In our B2B marketing guidebook Business-to-Business Marketing: A Step-by-Step Guide, published by Penguin Random House, my co-author Charlie Stewart and I write, "The purpose of B2B marketing is to attract and retain profitable customers."
In pursuit of that purpose, it is essential to win the sales-creating trust of everyone in your market who influences buying decisions, as I discussed in the first article of this series.
Here, in the second article, I offer guidance on how to win that trust:
- Get the right message to the right people at the right time in the buying decision cycle.
- Move the buying decision forward—from "we're interested" to "where do we sign?"
- Use influencer-based personas to guide the creation of relevant and credible content.
To attract and retain profitable customers, you have to play by the rules
The fundamental rules of B2B marketing are written in stone. They state that to convince customers to buy from you, they must know who you are, what you do, and why you matter—to them.
Back in 1958, the rules were emphasized in perhaps the most famous B2B advert of the 20th century. Known as The Man in the Chair, the print ad for McGraw-Hill's business, professional, and technical magazines detailed the questions that buyers expect suppliers to answer.
In recognition of the advert's undying significance—and to celebrate its 50th anniversary in 2008—the Business Marketing Association produced a video that demonstrated why the advert's message is still crucially relevant to marketers today:
For modern marketers seeking to attract and retain profitable customers, The Man's questions can be divided into a trio of simple categories—the three Ps:
- Purpose: Who are you?
- Process: What do you do?
- Promise: Why do you matter to me—the customer?
Nearly 60 years after the advert first appeared, customers still need to know how your organization will contribute to their success. They still need to know why your "Purpose, Process, and Promise" means they should buy from you.
Nothing has changed in terms of what you have to say to the market. Nothing. However, there has been a big change in how you can say it. We now have email, websites, online user groups, blogs, PDFs, e-books, video, interactive infographics, webinars, SlideShare, and social media.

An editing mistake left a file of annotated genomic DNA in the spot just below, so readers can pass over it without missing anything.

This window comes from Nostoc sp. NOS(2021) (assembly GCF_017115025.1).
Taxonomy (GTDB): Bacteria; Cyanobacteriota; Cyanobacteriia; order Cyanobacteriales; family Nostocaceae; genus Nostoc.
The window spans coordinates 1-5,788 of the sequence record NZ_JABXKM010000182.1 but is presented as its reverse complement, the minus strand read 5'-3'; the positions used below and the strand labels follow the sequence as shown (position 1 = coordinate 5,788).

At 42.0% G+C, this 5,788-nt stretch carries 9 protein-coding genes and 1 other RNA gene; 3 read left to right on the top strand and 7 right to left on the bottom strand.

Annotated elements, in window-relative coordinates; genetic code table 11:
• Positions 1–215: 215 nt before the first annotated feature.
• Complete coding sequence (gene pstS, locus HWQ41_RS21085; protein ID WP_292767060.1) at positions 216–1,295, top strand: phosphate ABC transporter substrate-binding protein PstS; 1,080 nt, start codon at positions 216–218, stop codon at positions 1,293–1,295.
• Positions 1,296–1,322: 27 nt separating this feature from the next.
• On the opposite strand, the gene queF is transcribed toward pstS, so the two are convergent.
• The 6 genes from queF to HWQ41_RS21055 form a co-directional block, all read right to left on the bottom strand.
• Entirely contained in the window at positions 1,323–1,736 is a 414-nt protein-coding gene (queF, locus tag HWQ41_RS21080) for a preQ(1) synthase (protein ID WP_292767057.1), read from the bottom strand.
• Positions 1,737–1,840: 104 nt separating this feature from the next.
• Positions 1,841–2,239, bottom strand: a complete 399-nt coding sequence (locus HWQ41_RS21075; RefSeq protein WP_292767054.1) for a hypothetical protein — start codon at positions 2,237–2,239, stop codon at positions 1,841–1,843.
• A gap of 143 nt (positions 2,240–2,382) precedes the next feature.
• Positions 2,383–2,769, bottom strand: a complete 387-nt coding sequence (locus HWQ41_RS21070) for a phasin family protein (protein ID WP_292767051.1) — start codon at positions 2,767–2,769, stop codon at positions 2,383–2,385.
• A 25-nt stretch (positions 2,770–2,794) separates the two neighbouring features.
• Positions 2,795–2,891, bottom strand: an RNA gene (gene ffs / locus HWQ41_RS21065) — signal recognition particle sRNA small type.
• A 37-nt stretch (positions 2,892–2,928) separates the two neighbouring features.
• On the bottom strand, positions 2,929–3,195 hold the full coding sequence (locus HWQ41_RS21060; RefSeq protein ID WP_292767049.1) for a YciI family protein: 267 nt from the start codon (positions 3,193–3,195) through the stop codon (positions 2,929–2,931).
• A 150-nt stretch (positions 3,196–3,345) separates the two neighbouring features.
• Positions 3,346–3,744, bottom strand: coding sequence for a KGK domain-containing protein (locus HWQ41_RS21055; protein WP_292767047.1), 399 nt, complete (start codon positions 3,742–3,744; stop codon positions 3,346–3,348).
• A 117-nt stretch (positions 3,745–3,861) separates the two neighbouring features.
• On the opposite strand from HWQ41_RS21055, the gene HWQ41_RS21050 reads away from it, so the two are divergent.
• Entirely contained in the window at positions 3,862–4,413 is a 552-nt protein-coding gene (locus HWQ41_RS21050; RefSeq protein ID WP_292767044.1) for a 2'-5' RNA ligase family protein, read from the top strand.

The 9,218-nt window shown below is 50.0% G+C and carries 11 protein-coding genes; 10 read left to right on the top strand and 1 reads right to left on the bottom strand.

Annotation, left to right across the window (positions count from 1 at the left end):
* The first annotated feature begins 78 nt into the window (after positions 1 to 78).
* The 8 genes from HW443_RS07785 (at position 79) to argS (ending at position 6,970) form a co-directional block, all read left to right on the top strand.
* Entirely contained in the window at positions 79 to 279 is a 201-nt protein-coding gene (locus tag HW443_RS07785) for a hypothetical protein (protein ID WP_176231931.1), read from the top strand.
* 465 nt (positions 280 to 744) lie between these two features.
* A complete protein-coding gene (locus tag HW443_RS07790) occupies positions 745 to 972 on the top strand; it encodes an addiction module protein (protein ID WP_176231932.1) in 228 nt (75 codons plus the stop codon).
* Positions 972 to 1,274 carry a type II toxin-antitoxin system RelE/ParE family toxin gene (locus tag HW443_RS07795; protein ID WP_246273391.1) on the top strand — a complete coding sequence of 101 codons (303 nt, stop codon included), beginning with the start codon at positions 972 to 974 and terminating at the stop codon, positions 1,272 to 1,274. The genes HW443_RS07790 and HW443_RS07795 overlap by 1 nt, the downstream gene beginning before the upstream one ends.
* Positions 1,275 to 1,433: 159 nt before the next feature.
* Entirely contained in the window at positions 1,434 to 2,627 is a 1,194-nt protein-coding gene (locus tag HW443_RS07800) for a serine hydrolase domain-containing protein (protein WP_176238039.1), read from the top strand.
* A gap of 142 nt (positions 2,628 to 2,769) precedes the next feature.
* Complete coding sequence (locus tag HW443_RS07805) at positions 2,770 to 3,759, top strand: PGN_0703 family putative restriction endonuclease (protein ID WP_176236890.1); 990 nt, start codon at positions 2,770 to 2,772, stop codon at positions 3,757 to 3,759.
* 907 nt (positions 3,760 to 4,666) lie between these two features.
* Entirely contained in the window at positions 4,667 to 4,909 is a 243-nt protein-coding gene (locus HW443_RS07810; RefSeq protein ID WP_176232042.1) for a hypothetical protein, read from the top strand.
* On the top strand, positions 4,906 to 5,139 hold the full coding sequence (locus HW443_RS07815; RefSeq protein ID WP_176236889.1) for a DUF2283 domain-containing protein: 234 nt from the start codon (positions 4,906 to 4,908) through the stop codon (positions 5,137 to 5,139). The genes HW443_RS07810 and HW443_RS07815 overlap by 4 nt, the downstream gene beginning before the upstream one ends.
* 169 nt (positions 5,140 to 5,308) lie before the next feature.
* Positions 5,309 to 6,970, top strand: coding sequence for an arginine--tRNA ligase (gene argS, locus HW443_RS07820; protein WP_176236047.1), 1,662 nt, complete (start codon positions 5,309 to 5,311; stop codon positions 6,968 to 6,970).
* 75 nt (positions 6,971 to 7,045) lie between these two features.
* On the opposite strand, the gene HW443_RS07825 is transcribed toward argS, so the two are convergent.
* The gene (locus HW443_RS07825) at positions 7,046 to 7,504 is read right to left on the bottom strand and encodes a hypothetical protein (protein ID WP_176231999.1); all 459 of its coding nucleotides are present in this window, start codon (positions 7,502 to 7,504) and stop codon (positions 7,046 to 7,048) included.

With all these communications tools to work with—and surely more on the way—any company implementing a content marketing strategy should be laughing all the way to the bank. Sales should be rocketing and margins soaring.
But they're not. So what's gone wrong?
As marketers, what must we do to create sales, protect margins, and build market share?
Get the right message to the right people at the right time in the buying decision cycle
The following figure shows the six typical phases of the buying decision cycle, together with examples of the type of content that decision-influencers need during each phase.
In Phase 1, the decision-making process starts with the organization identifying a business need. The process ends at Phase 6, when the organization buy what's necessary to meet that need.
Move the buying decision forward—from 'we're interested' to 'where do we sign?'
To show how content relates to the cycle and to the different influencers it must address, here's a quick walk-through of the first three phases.
In phases 1 and 2, organizations identify needs and set criteria to meet them. They look for trusted insights into trends, opportunities, and threats, and they consider the implications of potential responses.
Developing such insights is usually a function of executives and senior managers. Your content should therefore address them in ways that demonstrate why you matter to them and prompt them to move forward with you.
In the third phase, organizations research solutions that will meet their needs and comply with their criteria. This task may be delegated to operational managers who need factual information about products, services, and the suppliers who might provide them. They need best-practice guides, case studies, product sheets, test reports, and endorsements. Once more, your content must engage these persons with information that addresses their specific concerns and requirements.